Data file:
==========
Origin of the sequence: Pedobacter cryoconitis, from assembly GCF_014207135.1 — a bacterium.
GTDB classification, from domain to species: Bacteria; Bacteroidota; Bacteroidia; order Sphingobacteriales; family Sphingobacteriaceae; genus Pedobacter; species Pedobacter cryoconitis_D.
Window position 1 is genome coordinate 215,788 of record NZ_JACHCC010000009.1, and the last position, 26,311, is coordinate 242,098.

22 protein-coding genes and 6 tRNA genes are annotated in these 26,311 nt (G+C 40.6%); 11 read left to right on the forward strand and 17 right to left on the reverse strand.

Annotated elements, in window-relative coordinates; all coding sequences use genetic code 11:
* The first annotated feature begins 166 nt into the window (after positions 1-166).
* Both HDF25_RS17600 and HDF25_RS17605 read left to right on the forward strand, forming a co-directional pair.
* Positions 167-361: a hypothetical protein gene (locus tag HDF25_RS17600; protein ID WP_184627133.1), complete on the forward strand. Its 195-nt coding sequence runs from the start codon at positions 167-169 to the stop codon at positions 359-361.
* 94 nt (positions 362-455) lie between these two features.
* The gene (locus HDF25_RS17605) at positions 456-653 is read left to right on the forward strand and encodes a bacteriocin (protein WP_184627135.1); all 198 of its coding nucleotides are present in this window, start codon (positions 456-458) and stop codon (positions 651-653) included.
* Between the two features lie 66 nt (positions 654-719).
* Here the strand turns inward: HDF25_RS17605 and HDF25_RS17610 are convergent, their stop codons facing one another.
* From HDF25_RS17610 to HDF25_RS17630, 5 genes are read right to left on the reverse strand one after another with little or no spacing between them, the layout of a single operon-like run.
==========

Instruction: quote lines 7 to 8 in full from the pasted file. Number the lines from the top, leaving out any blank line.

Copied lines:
* Both HDF25_RS17600 and HDF25_RS17605 read left to right on the forward strand, forming a co-directional pair.
* Positions 167-361: a hypothetical protein gene (locus tag HDF25_RS17600; protein ID WP_184627133.1), complete on the forward strand. Its 195-nt coding sequence runs from the start codon at positions 167-169 to the stop codon at positions 359-361.